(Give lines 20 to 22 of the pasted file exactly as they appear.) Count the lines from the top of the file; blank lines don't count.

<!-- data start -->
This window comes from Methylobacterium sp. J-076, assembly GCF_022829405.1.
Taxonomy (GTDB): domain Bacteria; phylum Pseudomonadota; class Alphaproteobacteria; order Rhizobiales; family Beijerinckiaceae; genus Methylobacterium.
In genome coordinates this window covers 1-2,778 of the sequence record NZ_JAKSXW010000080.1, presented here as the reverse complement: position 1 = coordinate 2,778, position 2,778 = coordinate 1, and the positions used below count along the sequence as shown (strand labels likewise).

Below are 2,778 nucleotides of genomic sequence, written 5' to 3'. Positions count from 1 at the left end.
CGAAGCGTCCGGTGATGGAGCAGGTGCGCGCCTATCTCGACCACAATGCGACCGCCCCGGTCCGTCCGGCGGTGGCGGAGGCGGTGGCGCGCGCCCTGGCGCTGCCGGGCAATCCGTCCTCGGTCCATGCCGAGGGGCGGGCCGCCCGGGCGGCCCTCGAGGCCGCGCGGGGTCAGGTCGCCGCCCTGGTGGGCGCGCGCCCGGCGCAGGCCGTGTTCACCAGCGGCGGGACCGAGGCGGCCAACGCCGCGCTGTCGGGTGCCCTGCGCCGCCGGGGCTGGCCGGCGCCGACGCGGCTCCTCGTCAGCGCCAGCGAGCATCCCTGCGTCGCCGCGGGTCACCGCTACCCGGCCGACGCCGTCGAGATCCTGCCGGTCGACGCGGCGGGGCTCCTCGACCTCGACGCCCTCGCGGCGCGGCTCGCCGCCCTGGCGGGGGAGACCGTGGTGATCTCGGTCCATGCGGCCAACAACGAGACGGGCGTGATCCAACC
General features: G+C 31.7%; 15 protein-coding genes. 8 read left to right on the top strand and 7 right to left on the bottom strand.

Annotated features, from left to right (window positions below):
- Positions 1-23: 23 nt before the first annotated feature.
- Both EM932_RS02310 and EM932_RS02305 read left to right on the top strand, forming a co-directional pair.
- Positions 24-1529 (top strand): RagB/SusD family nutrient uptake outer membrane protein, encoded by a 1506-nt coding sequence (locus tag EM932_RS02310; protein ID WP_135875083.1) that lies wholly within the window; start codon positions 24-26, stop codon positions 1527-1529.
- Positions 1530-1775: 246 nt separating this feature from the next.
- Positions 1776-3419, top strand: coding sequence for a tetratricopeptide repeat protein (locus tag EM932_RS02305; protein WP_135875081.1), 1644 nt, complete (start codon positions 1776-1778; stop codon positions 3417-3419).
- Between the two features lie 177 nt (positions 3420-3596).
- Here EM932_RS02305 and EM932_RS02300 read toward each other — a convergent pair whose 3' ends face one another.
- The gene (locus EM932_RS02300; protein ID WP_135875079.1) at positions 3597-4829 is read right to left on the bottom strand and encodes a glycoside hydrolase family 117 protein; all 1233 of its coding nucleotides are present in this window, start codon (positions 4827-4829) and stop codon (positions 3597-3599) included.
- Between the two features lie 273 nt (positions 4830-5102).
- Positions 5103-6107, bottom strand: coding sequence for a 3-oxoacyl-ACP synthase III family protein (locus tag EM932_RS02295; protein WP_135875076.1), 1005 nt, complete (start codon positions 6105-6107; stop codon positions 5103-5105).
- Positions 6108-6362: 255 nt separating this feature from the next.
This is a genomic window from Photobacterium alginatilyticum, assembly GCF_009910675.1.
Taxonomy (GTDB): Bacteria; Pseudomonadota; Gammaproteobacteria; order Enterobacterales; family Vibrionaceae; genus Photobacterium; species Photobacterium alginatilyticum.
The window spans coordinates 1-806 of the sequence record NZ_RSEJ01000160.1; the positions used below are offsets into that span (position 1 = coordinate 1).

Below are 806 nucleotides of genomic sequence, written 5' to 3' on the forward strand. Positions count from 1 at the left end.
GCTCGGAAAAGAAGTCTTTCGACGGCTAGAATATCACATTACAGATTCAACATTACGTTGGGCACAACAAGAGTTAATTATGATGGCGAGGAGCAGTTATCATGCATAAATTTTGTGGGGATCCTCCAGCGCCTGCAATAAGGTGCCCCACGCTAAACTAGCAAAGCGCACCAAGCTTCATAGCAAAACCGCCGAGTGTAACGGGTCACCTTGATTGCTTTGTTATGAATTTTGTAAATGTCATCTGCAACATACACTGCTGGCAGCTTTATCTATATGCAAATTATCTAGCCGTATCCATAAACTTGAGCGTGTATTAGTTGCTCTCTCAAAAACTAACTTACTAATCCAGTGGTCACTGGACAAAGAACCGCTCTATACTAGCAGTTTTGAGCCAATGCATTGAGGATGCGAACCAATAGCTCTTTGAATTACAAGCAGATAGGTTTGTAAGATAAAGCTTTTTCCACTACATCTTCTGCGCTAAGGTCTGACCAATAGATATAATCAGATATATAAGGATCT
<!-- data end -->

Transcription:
Taxonomy (GTDB): Bacteria; Pseudomonadota; Gammaproteobacteria; order Enterobacterales; family Vibrionaceae; genus Photobacterium; species Photobacterium alginatilyticum.
The window spans coordinates 1-806 of the sequence record NZ_RSEJ01000160.1; the positions used below are offsets into that span (position 1 = coordinate 1).

Below are 806 nucleotides of genomic sequence, written 5' to 3' on the forward strand. Positions count from 1 at the left end.